Prosecution Rests in O'Brien Case
Graphic Photos Tell Grisly Story
By Joseph A. Reaves
The Arizona Republic [Phoenix AZ]
February 3, 2004
Prosecutors rested their case Monday in the hit-and-run trial of Bishop Thomas J. O'Brien with testimony and autopsy photos so gruesome that three relatives of the man killed in the accident left the courtroom in tears.
Dr. Philip Keen, chief medical examiner for Maricopa County, spent two hours on the witness stand using color photographs and a laser pointer to highlight nearly two dozen wounds that covered the victim's body from head to ankle.
Keen was the second-to-last witness the prosecution put on the stand. The last was a former police officer and accident reconstructionist who testified the June 14 crash that killed pedestrian Jim L. Reed would have been hard to ignore because it created "a loud noise."
O'Brien is charged with "leaving the scene of a serious injury or fatal accident" but insists he is innocent because he never knew he hit a person.
The defense today will ask Judge Stephen A. Gerst of Maricopa County Superior Court for a directed verdict in O'Brien's favor on grounds prosecutors have failed to prove their case.
If, as expected, that routine request is denied, the defense is scheduled to begin presenting witnesses Wednesday.
Much of Keen's testimony dealt with graphic descriptions of the grave injuries Reed suffered when he was struck, first by the bishop's car, then by another vehicle.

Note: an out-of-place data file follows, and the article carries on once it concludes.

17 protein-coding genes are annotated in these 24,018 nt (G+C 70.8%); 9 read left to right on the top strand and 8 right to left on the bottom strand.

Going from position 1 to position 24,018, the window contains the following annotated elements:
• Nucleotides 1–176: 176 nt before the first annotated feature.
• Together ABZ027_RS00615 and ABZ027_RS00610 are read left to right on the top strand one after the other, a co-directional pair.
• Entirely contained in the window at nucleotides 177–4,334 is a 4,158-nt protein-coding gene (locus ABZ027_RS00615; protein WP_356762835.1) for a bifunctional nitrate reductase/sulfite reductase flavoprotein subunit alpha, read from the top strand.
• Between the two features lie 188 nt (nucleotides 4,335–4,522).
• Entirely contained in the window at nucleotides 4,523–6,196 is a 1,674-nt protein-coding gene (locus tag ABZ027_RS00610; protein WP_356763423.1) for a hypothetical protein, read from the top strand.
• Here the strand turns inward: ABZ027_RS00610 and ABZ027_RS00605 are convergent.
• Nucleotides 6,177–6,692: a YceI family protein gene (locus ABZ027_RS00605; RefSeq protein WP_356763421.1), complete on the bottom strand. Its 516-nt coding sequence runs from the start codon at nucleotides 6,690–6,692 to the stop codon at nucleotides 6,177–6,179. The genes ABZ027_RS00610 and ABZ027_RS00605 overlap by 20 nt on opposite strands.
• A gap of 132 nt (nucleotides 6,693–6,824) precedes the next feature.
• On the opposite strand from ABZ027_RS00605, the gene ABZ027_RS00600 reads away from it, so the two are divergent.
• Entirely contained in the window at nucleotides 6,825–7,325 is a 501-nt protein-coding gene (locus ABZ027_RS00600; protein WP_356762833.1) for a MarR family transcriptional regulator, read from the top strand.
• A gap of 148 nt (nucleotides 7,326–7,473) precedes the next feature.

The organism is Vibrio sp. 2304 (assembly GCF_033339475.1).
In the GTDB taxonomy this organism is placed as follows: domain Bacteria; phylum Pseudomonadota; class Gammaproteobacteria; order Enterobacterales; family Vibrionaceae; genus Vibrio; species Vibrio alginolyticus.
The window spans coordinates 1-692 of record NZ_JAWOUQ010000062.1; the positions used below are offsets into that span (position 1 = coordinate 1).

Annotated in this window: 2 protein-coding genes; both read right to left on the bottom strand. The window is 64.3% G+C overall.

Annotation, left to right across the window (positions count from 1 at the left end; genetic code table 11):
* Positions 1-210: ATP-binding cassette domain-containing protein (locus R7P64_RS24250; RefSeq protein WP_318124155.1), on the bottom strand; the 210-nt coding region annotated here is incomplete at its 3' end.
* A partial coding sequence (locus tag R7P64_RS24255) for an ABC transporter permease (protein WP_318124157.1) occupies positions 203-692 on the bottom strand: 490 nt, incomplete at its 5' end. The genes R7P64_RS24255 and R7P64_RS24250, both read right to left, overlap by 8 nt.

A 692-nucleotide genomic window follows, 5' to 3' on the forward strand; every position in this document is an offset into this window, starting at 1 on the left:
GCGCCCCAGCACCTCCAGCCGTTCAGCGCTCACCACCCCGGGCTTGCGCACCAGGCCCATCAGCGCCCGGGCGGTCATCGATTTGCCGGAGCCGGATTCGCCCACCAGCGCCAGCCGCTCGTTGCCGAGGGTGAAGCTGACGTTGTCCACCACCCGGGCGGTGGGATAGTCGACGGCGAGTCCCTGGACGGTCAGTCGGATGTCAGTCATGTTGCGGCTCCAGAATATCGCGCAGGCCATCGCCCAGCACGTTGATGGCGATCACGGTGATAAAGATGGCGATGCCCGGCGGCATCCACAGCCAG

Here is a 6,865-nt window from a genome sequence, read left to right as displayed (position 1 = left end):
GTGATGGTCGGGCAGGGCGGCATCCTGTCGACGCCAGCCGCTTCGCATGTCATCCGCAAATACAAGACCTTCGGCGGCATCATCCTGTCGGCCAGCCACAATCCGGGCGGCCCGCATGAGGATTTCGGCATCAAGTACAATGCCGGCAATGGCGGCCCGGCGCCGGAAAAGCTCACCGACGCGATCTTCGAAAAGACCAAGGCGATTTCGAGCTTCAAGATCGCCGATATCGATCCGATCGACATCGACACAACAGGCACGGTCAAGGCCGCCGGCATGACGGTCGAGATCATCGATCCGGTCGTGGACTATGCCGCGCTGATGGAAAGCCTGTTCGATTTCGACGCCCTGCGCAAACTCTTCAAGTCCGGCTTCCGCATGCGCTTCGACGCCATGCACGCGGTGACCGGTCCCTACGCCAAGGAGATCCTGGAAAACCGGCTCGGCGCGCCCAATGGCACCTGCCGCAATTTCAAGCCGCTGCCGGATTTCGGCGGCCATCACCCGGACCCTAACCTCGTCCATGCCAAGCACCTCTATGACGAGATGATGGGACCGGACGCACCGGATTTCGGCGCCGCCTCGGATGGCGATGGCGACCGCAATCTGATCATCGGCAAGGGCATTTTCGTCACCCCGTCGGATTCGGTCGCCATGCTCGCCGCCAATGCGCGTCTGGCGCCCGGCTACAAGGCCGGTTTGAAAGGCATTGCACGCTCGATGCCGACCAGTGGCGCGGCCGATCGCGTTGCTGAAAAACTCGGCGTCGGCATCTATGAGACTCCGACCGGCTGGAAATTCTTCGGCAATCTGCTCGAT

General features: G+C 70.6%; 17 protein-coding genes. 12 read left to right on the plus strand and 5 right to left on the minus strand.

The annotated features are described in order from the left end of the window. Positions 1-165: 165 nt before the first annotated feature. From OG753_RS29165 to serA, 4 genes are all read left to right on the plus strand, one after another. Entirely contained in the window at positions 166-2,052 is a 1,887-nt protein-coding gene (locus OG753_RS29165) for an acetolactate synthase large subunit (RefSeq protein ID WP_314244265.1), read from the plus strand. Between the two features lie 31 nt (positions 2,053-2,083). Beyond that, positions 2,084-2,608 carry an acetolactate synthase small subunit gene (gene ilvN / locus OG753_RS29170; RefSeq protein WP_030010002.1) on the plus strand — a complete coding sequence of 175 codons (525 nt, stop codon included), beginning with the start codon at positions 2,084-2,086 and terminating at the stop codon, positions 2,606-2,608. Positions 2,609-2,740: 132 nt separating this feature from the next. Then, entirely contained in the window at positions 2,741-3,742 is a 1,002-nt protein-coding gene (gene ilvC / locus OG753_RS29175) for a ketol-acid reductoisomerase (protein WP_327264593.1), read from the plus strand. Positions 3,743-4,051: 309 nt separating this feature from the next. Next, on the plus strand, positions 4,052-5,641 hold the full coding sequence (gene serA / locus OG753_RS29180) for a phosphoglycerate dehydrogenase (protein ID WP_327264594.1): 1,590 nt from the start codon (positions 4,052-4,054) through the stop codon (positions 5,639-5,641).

At least one member of Reed's family drew a loud breath and another spectator moaned when the first autopsy photos were flashed on a 6-foot screen in the courtroom. Several of the photos showed disturbing wounds to Reed's head, chest, abdomen, arms and back.
Prosecutor Anthony Novitsky did his best to keep the photographs on the screen as briefly as possible, but the images were so graphic that one by one, three of Reed's relatives were overcome with grief and left the courtroom sobbing and shaking.
From an evidence standpoint, the most important photographs of the day were among the least grisly. They were X-rays of leg fractures.
One showed both bones of Reed's right leg shattered about 12 inches from his heel. Another showed a less-severe break on the small bone of his left leg near the knee.
Keen told jurors the X-rays convinced him that Reed was struck on the back of his right leg as he was walking north to south. The direction Reed was walking is important. He was struck on the far right side of O'Brien's car. Prosecutors and several witnesses said Reed was jaywalking at an angle from north to south on a path that would have taken him across the front of O'Brien's car. The defense contends Reed was going south to north, and O'Brien never saw him.
Defense attorney Patrick J. McGroder focused on the break in Reed's left leg, which the medical examiner originally failed to see.
Keen admitted he overlooked the break at first and testified he still was unable to determine what caused it. But he said he doubted McGroder's contention that the fracture indicated Reed was walking in the opposite direction.
"You would expect to see more damage for that kind of velocity," Keen said, reiterating that he thought the severe damage to the right leg indicated the point of impact with the bishop's car.
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